Robert Allan Ackerman, a director of film, TV and theater known for his work on the TV movie “The Reagans” and the miniseries “Life With Judy Garland: Me and My Shadows,” has died. He was 77.
Ackerman died peacefully on Monday, January 10, a rep announced Thursday.
Ackerman was a five-time Emmy nominee and two-time Golden Globe nominee, and in his career he worked extensively with talent on screen and on stage such as Al Pacino, Ann Bancroft, Meryl Streep, Helen Mirren, Glenn Close, Susan Sarandon, Sean Penn, Kevin Bacon, Richard Gere, Richard Chamberlain, John Malkovich, Victor Garber, Farrah Fawcett, Kirstie Alley and Judy Davis.
“I love Bob. I loved being around him, his aurora, his steady peace,” Al Pacino said in a statement remembering Ackerman. “To work with him was joyous. He understood the language of theater art and communicated it with such ease. His gift was intangible and there’s no way of understanding how he created. When an artist has that special gift it is unexplainable, it just happens. When he stopped directing, he started writing again and his writing also had that same magic. He will be missed.”
Ackerman started his directing career in the late 1970s for the New York Shakespeare Festival and Public Theatre, directing several of Thomas Babe’s original works. Into the ’80s he directed Broadway productions of Martin Sherman’s “Bent” starring Richard Gere and David Dukes, “Slab Boys” with Sean Penn, Kevin Bacon and Val Kilmer, “Extremities” starring Susan Sarandon. He’d later direct Peter Allen in “Legs Diamond” and Pacino in Oscar Wilde’s “Salome.”
He would re-team with Sarandon for the 1994 film “Safe Passage,” as well as transition to other film and long-form TV projects. In 2001 he directed “Life With Judy Garland: Me and My Shadows” starring Judy Davis and Victor Garber, which netted him a DGA Award and Emmy nomination, among others. He’d earn his second Emmy nomination for “The Roman Spring of Mrs. Stone” starring Anne Bancroft and Helen Mirren.
In 2003 he directed a TV movie intended for CBS called “The Reagans” starring James Brolin and Davis, but a month before the film was to air, the film was caught in controversy when conservatives criticized the portrayal of the Reagan family and felt what was intended to be a love story of Ronald Reagan and Nancy Reagan was too overtly political. Much of the criticism however was aimed at scenes from a leaked script that were edited, changed or did not make it into the final film, but the TV movie ultimately aired on Showtime rather than on CBS. Despite the controversy, Ackerman still received an Emmy nomination for an Outstanding Made for Television Movie.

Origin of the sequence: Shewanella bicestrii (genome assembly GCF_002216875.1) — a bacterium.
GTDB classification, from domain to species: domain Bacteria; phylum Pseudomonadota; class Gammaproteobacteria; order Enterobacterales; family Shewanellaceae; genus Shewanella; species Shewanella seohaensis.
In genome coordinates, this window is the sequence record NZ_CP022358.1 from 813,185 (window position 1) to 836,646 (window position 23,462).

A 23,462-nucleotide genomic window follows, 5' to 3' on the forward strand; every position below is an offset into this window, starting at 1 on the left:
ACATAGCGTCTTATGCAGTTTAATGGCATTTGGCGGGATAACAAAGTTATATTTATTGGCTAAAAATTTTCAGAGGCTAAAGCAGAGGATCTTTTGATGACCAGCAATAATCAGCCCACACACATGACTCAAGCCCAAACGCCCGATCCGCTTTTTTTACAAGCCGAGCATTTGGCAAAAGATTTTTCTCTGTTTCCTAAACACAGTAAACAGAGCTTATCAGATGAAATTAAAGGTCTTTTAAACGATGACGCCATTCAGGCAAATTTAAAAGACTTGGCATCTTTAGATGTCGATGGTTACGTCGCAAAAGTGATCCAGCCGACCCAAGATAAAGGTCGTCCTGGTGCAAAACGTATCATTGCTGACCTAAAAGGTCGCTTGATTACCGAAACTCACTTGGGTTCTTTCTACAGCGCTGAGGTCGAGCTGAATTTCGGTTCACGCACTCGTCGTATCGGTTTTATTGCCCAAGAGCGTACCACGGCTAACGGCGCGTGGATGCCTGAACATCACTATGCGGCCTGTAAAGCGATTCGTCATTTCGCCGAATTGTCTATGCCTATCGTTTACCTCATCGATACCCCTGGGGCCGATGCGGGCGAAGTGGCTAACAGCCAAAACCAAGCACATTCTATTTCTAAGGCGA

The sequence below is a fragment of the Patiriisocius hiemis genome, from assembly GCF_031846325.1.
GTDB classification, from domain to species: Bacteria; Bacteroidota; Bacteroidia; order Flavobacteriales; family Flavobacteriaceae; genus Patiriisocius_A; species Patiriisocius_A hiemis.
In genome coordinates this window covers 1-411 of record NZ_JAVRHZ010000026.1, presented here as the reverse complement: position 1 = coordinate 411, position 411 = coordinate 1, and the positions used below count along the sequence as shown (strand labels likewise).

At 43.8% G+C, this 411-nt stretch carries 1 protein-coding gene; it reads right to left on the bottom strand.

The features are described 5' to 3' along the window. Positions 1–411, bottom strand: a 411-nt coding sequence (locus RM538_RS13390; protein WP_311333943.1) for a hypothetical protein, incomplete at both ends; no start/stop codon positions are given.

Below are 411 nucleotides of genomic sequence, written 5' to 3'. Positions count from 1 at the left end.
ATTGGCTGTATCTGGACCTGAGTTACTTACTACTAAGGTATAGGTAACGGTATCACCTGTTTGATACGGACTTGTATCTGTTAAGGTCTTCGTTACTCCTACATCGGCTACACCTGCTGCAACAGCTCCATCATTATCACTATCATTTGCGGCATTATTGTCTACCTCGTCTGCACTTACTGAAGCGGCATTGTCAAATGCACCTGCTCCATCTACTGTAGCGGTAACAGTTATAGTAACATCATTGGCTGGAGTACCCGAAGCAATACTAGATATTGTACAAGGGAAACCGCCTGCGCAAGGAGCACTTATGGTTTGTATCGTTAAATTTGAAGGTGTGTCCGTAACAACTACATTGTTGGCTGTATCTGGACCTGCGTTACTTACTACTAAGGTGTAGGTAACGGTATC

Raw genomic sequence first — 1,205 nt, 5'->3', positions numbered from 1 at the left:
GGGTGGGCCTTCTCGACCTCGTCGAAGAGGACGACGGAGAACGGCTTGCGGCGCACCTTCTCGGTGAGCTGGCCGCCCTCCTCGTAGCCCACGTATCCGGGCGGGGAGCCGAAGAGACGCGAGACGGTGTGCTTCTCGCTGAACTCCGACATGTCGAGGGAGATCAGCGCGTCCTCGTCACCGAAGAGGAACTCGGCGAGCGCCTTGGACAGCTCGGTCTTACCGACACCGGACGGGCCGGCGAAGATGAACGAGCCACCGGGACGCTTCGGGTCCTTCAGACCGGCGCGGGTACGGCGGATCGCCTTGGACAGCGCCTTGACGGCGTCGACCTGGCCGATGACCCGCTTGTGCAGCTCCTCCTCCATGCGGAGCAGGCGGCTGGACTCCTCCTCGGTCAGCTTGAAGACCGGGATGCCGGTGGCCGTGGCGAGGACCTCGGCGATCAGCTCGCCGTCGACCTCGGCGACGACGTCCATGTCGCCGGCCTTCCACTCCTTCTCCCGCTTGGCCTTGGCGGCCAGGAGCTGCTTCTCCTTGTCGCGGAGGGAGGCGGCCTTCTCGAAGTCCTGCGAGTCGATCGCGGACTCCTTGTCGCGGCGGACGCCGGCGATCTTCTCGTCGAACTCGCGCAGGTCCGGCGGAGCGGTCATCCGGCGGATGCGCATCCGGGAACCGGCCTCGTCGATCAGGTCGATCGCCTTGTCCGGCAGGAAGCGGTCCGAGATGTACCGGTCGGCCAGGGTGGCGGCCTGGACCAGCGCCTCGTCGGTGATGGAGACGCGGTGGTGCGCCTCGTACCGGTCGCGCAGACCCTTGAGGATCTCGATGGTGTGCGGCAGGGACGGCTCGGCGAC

Robert Allan Ackerman’s son Nicholas, who was a bassist for the New York rock band The Virgins, died in 2017. Ackerman is survived by his sister Suzanne Ackerman and his niece Jennifer Lehman Cashman.
Original Article: thewrap.com
The Hardest Costume Design Challenge on ‘Cyrano’ Had Nothing to Do With the Lead Character
This story about the “Cyrano” costume design first appeared in the Below-the-Line Issue of TheWrap’s awards magazine.
The real Cyrano de Bergerac lived in France in the 17th century, and the Edmond Rostand play that immortalized him begins in 1640. But director Joe Wright made a conscious decision to move the action up a century for his new musical “Cyrano,” which stars Peter Dinklage as the poetic swashbuckler.
“The idea was to re-create Cyrano around the mid-1700s to give the idea of lightness through the costumes,” costume designer Massimo Cantini Parrini said. “The 1600s, while a beautiful period to represent, is very set and rigid. Setting a musical in the 1700s allowed us to make everything light and airy at the same time.”
Parrini achieved that lightness by using delicate and transparent fabrics inspired by watercolors from the 1700s that he’d seen in a museum in Rome. “The colors were so watery and ethereal that I wanted to re-create them through the costumes, using more fabrics one on top of the other, with different colors,” he said.
He worked with natural fibers such as silk and linen, along with fabrics like organza that are “delicate but full-bodied at the same time.” He added, “For me, it is very important to maintain the criteria of the costume itself while capturing the essence of the historical period that I have to represent.”
But Parrini occasionally used costumes that weren’t strictly accurate to the period. “Bringing modernity to a historical language is very important for understanding the costumes,” he said. “It is important for me that the costume is understood even by an audience that knows nothing of the past.”
He also needed to pay attention to the requirement that costumes would need to move with actors who suddenly turned into dancers. “I enjoyed using materials that aided me in creating movement,” he said. “For example, it was wonderful to see the soldiers in their rigid uniforms suddenly become light as air during the dance sequences.”
His favorite articles of clothing, though, were the ones he designed for Ben Mendelsohn’s villain, De Guiche, while the most challenging designs were for the nuns in a convent where Cyrano’s longtime secret love, Roxanne, lives after her husband is killed in battle. (Costumes for Roxanne, played by Haley Bennett, were designed by Jacqueline Durran.)
“The nuns’ costumes were very difficult because I was looking for modernity and antiquity at the same time—they caused me a great deal of suffering!” he said. “The result is beautiful, though, because the nuns are ‘aliens’ of the 1700s, maintaining an authority that the clergy requires.”
Source Here: thewrap.com
1PM EDT FOX Business Report
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